Train Young Organizers

This piece is part of the Prospect's series on progressives' strategy over the next 40 years. To read the introduction, click here.

A lot of times, political organizers end up in New York City or San Francisco or Washington, D.C. We often forget about the rest of the country when it comes to developing leaders or building institutions. I initially came into politics as a canvasser for the Working Families Party in New York. We were trained to talk to all types of people and got a well-rounded perspective on our issues and how to present them in the most effective ways.

But this kind of education isn’t available everywhere. We need independent organizations in every state. The Midwest Academy and the Highlander Research and Education Center train organizers, but we have nothing like them in most states and localities. By 2016 and 2020, several more states will have become majority-minority, and we need to be able to shape that change. 

We have to develop the capacity to educate people politically, to train potential organizers, wherever they may be—in colleges, in high schools. We need the financial resources to pay people to organize and to develop their skills over time. I’m now training students and youth in Florida. From the 1960s through the 1980s, there was a network of left organizations with preponderantly young members. We need them again today. I’m 24, and I see a lot of people in my generation who are just hopeless or apathetic. They see attacks on Social Security and Medicare and conclude they have no future in this country.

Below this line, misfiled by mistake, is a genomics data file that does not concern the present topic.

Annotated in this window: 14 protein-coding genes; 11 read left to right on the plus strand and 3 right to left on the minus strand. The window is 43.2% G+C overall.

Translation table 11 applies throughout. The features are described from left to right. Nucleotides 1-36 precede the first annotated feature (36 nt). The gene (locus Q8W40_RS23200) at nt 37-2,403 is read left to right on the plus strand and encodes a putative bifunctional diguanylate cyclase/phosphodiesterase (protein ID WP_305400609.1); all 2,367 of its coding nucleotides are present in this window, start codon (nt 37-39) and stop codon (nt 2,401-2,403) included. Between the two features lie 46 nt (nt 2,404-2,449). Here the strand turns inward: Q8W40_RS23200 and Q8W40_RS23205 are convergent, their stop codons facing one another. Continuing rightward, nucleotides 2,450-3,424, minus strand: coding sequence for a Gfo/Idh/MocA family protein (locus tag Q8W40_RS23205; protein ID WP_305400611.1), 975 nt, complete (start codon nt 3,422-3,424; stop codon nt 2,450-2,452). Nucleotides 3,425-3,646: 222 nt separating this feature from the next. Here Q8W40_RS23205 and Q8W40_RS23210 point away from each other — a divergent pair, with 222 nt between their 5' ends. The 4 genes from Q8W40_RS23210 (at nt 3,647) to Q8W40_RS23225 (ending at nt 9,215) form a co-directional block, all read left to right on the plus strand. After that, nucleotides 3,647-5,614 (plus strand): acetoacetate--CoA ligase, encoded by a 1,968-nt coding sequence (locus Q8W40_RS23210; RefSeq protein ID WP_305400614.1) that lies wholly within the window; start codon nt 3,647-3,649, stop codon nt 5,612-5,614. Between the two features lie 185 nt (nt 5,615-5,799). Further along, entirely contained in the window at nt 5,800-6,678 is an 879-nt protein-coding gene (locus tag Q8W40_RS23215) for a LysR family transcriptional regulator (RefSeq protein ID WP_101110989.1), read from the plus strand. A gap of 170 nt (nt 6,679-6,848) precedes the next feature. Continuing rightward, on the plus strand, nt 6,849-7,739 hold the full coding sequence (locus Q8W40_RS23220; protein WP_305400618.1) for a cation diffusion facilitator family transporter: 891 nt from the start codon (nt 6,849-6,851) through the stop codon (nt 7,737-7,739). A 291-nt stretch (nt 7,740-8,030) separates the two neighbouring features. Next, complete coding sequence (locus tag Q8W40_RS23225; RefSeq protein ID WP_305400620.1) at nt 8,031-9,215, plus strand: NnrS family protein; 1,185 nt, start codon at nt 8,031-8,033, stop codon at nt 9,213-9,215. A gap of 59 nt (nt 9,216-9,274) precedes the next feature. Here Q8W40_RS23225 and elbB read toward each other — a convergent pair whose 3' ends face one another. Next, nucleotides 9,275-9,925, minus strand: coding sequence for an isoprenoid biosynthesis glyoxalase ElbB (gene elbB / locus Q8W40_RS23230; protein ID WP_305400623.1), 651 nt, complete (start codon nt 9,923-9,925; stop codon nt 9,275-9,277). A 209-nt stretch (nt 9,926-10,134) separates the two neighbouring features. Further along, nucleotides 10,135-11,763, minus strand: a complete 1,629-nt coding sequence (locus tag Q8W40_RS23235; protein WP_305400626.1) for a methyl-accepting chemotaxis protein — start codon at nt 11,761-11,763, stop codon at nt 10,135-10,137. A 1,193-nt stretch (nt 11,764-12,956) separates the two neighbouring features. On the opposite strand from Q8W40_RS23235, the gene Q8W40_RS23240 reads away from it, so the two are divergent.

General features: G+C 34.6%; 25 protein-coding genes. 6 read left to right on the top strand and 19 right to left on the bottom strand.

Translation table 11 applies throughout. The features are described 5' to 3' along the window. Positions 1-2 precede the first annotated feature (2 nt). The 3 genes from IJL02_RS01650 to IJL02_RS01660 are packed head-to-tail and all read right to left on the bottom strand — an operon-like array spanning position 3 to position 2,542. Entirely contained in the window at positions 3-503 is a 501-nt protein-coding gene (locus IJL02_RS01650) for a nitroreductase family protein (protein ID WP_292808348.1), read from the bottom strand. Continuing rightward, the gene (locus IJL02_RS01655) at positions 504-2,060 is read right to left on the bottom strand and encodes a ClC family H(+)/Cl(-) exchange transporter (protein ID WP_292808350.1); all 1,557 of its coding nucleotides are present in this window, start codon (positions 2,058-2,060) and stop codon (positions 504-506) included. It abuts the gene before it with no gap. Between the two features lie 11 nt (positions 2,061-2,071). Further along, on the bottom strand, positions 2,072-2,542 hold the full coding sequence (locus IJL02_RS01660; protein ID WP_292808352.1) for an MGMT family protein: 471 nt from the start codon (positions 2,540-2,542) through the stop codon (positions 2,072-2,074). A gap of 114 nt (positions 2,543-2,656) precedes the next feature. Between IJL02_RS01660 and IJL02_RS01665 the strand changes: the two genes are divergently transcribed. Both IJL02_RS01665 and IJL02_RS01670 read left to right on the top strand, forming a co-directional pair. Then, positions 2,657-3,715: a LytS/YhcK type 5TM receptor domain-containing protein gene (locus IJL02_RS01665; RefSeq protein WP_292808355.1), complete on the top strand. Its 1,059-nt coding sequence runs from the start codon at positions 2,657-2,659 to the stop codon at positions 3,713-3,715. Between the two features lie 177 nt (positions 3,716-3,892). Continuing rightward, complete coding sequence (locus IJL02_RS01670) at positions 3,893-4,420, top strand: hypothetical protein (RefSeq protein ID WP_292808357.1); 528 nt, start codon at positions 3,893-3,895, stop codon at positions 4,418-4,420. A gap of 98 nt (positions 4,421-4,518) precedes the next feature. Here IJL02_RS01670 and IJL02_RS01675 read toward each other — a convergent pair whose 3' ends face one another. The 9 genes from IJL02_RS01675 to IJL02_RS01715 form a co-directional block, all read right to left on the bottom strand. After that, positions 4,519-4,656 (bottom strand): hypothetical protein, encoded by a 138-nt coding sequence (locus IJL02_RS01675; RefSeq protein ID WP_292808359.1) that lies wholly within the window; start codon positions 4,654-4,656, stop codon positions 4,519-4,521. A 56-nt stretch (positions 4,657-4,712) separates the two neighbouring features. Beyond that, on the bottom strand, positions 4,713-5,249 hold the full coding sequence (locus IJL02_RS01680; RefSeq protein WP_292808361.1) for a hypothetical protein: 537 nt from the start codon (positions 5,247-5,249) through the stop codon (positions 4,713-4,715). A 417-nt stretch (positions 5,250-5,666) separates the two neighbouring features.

We need to establish state and local networks to train young people in civics, in community organizing, in the importance of local government. Many of the people I meet don’t understand that; federal elections are everything. But they ignore, we’ve ignored, the slow takeover of local governments by the right. We need to place more emphasis on leadership development for young people, as the right does. When people come out of college, we should be ready and able to train some of them to be candidates, to be community organizers. 

I couldn’t afford to go to college. I got my political education in the Working Families Party and in organizer and leadership training groups. I got to know young people who are organizers for other groups or who are on staff for elected officials. We call each other; those relationships last. We need that. The left has broken down into separate interest groups. We have to find ways that we can work across them, ways we can unite.

Read the other pieces in this series:


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